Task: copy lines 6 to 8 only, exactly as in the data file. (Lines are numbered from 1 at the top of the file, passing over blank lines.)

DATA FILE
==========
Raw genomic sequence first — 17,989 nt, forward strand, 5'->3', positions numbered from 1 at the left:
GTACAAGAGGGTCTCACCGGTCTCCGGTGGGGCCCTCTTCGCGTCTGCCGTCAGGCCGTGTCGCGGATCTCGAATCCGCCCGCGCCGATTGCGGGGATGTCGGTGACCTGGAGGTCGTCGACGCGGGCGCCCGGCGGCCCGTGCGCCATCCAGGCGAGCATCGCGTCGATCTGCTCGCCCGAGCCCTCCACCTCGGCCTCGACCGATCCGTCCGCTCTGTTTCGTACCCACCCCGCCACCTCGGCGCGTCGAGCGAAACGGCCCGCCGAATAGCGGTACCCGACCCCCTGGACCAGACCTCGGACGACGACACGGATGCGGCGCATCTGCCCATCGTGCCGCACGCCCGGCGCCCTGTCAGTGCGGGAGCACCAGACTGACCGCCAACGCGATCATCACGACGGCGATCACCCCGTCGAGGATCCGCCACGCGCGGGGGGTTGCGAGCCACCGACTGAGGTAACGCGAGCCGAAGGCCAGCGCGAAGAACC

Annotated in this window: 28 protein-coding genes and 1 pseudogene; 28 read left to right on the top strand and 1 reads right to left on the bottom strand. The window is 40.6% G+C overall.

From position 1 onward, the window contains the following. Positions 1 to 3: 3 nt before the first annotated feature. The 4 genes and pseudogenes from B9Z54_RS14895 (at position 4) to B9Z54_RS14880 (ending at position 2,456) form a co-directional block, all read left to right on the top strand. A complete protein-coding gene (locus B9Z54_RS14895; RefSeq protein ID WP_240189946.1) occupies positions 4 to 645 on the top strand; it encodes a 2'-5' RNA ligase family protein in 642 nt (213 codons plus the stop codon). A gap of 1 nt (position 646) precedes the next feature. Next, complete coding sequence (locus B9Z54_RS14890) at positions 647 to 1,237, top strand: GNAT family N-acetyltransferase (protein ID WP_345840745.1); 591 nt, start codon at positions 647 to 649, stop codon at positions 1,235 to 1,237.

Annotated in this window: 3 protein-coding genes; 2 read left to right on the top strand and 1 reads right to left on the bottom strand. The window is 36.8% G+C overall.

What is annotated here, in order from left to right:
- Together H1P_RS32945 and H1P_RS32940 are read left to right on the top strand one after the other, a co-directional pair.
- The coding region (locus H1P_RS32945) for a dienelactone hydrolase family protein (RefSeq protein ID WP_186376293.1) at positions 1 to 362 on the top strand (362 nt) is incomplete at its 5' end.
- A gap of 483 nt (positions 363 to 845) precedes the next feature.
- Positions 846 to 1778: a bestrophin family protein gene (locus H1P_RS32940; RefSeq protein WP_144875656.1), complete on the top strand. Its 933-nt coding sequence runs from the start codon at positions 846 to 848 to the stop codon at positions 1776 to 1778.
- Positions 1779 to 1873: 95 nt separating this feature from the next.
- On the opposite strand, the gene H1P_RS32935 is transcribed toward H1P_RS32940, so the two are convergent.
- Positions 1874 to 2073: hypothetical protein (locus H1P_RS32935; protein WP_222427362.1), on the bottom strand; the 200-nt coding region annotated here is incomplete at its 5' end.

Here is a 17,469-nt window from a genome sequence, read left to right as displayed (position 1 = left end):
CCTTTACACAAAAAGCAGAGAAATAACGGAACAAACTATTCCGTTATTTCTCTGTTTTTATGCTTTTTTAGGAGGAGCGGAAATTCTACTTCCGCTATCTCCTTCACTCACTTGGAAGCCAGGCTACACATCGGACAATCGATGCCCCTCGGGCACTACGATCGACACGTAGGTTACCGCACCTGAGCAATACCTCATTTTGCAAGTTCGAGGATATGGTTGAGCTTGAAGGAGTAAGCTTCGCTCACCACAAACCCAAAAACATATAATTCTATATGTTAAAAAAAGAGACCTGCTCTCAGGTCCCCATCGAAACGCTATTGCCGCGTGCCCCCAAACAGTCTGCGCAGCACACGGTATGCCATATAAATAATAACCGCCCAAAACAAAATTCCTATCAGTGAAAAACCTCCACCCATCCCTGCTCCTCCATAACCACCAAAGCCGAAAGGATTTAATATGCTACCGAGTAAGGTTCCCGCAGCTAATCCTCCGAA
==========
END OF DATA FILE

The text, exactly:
What is annotated here, in order from left to right:
- Together H1P_RS32945 and H1P_RS32940 are read left to right on the top strand one after the other, a co-directional pair.
- The coding region (locus H1P_RS32945) for a dienelactone hydrolase family protein (RefSeq protein ID WP_186376293.1) at positions 1 to 362 on the top strand (362 nt) is incomplete at its 5' end.